Small businesses in the San Gabriel Valley will soon have another source of potential financing.
Nineteen local banks are putting the final touches on the San Gabriel Valley Community Development Corp., a joint-venture lending company that will offer loans to small companies that are unable to qualify for traditional bank loans due to their short, or troubled, credit histories.
“They are the bottom of the entrepreneurial food chain,” said Parker Williams, senior business development officer at EastWest Bank in San Marino, who will act as president of the CDC. “They have vision, but have not yet proved themselves. This is a market that the individual banks wouldn’t and couldn’t touch.”
Banks, in turn, can improve their standing with federal regulators by putting money into the CDC.
Under the federal Community Reinvestment Act of 1977, banks are required to direct a portion of their loan activity to poorer communities in the geographic areas they serve.
Each bank is given a CRA rating by the federal government based on those commitments. If it has a low rating, the bank may have difficulty receiving government approval for the opening of new branches and mergers and acquisitions.
The banks that have so far made the biggest contributions to the CDC are EastWest Bank, United National Bank, Cathay Bancorp Inc., Foothill Independent Bancorp, Community Bank and CenFed Bank.
Though the group has yet to publicize itself, there are 15 applicants already on the waiting list, said W. Chris Broquist, president of South Pasadena-based business consulting firm Summit Group, which will manage the daily operation of the CDC. While the banks will provide the funding and make all loan decisions, Summit Group will handle the day-to-day operations of the CDC, including marketing, packaging and marketing the loans.
The first loans should be made within the next three months, Williams said. The group has already received approval from the FDIC, but is now awaiting a license from the California Department of Corporations.
The CDC has been structured as a for-profit company and is expected to make money in its third year. Of possibly greater value to the participating banks will be the Community Reinvestment Act credits they will receive for their involvement.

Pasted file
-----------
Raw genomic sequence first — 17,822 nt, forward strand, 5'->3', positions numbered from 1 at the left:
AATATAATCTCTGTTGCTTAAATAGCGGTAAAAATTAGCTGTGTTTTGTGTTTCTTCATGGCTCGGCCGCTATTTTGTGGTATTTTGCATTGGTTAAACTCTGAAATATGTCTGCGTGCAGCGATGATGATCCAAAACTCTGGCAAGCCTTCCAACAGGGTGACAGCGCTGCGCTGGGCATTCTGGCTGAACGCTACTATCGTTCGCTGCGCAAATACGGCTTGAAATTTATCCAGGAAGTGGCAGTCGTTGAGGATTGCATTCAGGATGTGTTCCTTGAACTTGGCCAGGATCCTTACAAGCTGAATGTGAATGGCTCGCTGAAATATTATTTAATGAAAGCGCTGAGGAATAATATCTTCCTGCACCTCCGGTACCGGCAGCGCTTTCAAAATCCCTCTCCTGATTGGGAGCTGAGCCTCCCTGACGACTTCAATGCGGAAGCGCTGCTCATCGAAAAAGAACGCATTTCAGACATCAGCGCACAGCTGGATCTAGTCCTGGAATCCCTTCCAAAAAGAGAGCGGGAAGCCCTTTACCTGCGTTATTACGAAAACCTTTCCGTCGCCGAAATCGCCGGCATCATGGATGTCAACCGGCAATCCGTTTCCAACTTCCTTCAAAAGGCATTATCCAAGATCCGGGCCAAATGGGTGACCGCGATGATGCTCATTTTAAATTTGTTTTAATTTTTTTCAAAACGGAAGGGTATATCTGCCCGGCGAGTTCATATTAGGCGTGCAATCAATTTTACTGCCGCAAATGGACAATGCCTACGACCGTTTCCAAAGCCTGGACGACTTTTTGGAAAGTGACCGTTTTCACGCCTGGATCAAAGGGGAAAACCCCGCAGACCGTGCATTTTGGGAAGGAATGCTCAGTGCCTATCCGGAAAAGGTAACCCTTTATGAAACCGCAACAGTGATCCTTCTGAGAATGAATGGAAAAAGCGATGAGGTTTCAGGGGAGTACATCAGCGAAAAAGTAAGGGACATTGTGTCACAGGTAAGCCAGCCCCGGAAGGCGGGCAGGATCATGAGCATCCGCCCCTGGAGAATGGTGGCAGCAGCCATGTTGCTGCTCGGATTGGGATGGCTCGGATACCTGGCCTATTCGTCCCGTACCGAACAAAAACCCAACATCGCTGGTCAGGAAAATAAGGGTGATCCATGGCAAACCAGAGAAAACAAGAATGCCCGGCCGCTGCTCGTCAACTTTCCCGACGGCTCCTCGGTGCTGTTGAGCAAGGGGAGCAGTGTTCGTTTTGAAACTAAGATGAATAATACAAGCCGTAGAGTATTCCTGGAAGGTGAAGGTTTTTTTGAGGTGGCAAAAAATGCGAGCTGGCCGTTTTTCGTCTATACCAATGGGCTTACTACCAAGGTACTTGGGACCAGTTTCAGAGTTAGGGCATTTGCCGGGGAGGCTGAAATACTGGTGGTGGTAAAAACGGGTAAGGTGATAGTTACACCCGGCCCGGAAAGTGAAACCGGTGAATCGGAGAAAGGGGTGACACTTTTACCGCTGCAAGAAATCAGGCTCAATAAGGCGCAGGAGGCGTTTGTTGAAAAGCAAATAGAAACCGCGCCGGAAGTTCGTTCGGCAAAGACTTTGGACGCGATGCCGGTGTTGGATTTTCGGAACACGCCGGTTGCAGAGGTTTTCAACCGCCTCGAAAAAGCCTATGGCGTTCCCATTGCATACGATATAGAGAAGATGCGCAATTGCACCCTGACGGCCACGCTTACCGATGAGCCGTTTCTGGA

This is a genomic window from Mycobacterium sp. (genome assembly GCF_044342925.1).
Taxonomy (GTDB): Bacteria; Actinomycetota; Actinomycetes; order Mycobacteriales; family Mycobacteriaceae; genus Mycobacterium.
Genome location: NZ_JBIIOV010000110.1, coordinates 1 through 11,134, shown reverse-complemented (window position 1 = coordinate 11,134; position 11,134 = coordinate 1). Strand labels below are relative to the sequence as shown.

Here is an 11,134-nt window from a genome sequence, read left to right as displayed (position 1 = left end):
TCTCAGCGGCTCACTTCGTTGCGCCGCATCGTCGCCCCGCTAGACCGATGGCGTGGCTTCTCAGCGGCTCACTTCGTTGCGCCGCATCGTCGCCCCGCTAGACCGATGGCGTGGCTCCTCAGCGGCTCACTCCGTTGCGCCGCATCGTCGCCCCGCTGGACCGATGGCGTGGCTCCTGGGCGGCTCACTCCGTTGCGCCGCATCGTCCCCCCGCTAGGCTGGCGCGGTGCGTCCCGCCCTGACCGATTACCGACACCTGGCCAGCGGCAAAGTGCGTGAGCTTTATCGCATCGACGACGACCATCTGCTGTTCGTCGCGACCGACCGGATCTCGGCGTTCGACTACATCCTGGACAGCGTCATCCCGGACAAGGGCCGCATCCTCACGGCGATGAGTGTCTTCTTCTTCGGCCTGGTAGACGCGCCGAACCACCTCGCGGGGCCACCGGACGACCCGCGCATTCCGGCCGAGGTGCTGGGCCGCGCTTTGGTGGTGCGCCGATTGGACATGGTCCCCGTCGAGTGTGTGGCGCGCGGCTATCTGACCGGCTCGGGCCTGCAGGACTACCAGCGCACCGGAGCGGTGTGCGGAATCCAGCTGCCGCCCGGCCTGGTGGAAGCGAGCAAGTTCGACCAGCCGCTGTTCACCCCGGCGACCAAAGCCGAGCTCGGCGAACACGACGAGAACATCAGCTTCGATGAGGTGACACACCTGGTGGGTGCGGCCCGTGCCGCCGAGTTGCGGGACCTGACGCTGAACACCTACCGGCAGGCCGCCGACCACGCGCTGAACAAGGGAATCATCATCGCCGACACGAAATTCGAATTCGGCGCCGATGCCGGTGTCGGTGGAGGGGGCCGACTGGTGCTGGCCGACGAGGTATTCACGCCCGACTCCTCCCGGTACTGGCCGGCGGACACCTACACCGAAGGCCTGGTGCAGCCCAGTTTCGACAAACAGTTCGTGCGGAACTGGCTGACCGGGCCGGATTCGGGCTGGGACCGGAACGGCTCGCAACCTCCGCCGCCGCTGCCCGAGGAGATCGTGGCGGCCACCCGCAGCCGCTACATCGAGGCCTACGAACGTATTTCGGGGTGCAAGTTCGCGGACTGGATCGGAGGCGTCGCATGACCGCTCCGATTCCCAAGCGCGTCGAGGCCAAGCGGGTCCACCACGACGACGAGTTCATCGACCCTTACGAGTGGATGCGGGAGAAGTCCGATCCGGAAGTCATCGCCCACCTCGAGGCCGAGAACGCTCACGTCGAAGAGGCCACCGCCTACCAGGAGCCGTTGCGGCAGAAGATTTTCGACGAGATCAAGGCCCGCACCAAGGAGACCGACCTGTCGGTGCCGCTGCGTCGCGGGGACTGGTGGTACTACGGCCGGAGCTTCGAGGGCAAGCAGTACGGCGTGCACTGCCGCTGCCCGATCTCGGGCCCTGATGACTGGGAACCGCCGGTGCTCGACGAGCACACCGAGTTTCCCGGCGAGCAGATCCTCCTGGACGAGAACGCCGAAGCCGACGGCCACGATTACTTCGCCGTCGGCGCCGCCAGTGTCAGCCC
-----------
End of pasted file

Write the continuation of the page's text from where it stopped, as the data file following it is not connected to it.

Each year, banks are quizzed by the federal government to determine whether they are reinvesting enough into the communities in which they are based.
In past years, some of the banks serving the Chinese American business community in the San Gabriel Valley have been criticized for not investing enough in poorer neighborhoods.
Participation in the CDC is expected to alleviate some of the criticism.
“Banks are in a difficult position. If their small-business loans fall through, they get into trouble with bank regulators,” Williams said. “But if they don’t make the loans, they get into trouble with the CRA.”
The San Gabriel Valley group is the latest in a string of community development corporations to spring up across Southern California in the 1990s.
Since the San Diego Community Development Corp. was started in 1991, similar organizations have been established in Orange, San Bernardino and Riverside counties.
Lee Fenn, senior vice president at Republic Bank in Torrance, who helped set up the other CDCs and is acting as a technical advisor for the San Gabriel Valley group, said there are currently no plans to set up a similar organization in the city of Los Angeles. A lack of community banks in the city is the primary reason, he said.
The large banks, meanwhile, have not shown much willingness to participate in such groups, he said.
“The big banks like to make a big splash about the huge dollar amounts they are making available, but they rarely follow up to make sure the money gets to the community.”
The San Gabriel group will focus on offering loans of under $50,000, with most being in the $25,000 to $30,000 range, Williams said. A typical loan will have a term of five years and carry a fixed interest rate of 3 or 4 percentage points over the prime rate.
At its initiation, the CDC will have a loan pool of $1.5 million, which can be replenished by cash contributions from the participating banks when needed.
While any small business that meets the group’s criteria can qualify for a loan, Parker said the CDC’s marketing efforts will be designed to attracting minority and women business owners.